Hurricane Survival


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by Tim Smith

Prepare to batten down the hatches again – forecasters expect 2021 will be the sixth overactive hurricane season in a row. 

Between 16 and 20 named storms have been predicted by AccuWeather, including seven to ten hurricanes, of which three to five are predicted to become Category 3 or higher. 

It is likely to fall short of the record-breaking Atlantic hurricane season of 2020, which featured 30 named storms and 12 direct strikes on the United States as well as a direct hit on Bermuda, Hurricane Paulette in September. 

But it is still forecast to beat the 30-year average of 14 named storms including seven hurricanes. 

AccuWeather warned as early as March that sea-surface temperatures were above normal in the tropical Atlantic, much of the Caribbean and northern and central Gulf of Mexico. 

A greater than normal number of tropical waves are also predicted to develop off the African coast this season as dry air and dust becomes less common from Africa. 

However, there is some hope that the La Niña phenomenon in the Pacific, which helped increase hurricane activity last year, will not have as much impact this year. 

Veteran meteorologist Dan Kottlowski said: “Current indications are this will be another above-normal season.” 

The Bermuda high – a high-pressure area that helps to protect Bermuda – last year helped push some storms away from the Eastern Seaboard and into the Caribbean and the Gulf of Mexico. 

AccuWeather predicts the Bermuda high will not maintain its strength so frequently this year, so storms will be more likely to recurve through the western Atlantic and threaten the East Coast. 

Mr Kottlowski had warned that the season could begin earlier than its official start date of June 1, because of warm waters in the tropical breeding grounds of the Atlantic.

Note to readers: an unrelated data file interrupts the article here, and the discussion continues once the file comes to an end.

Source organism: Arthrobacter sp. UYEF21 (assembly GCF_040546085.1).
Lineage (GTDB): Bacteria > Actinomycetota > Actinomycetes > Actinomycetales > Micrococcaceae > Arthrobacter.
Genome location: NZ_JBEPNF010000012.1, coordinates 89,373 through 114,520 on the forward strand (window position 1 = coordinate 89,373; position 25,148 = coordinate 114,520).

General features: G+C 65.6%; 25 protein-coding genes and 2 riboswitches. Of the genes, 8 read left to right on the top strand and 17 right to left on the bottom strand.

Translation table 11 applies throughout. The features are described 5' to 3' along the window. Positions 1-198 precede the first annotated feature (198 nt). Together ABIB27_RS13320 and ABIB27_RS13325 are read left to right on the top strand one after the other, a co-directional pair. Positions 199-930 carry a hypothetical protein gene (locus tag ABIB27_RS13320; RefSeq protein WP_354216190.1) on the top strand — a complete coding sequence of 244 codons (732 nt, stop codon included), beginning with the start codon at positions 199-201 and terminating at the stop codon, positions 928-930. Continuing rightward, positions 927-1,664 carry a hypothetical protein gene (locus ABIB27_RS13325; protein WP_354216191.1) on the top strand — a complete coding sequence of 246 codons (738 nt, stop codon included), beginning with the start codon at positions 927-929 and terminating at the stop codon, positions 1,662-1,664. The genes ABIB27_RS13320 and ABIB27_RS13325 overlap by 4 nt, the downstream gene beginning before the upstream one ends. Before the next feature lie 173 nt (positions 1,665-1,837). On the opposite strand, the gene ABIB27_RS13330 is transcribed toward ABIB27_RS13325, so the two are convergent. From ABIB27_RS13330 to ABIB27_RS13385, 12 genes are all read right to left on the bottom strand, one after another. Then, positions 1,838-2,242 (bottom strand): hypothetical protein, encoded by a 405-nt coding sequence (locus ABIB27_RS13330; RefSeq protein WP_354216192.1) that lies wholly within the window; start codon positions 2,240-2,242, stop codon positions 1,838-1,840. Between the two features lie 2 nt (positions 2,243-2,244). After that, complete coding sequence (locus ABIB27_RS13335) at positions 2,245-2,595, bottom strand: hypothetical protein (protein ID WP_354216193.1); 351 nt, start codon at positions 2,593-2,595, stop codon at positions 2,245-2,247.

“Our biggest concern is the fact that water temperatures across the Atlantic are already warmer than normal over a larger part of the basin,” he said. 

He added that it would not take much to make those water temperatures go even higher through the summer and into the peak of the season. 

A team from the University of Arizona in April predicted 18 named storms, including eight hurricanes, by using a computer model combining forecasts of sea surface temperature, wind, pressure, humidity and precipitation with their knowledge of hurricane formation and artificial intelligence. 

Xubin Zeng, the forecast creator who led the team, said the trend of above-average hurricane seasons should be taken seriously. 

He said: “The past decade has been very active for hurricanes. 

“We need to ask ourselves if this is part of the natural variability of the system, or if we are already seeing impacts of global warming. If this is part of the natural variability, then after some overactive seasons, we’d expect activity to quiet down, but every year is kind of crazy in the past few years.” 

Researchers at Colorado State University have forecasted 17 named storms, including eight hurricanes, of which four are major. 

They said the 2021 hurricane season is showing characteristics similar to 1996, 2001, 2008, 2011 and 2017. 

Phil Klotzbach, the research scientist who led the report, said: “All of our analogue seasons had above-average Atlantic hurricane activity, with 1996 and 2017 being extremely active seasons.” 

North Carolina State University has predicted 15 to 18 named storms, of which seven to nine may become hurricanes, including two to three major hurricanes. 

The Weather Company has predicted 18 named storms, of which eight are hurricanes, including three major hurricanes. 

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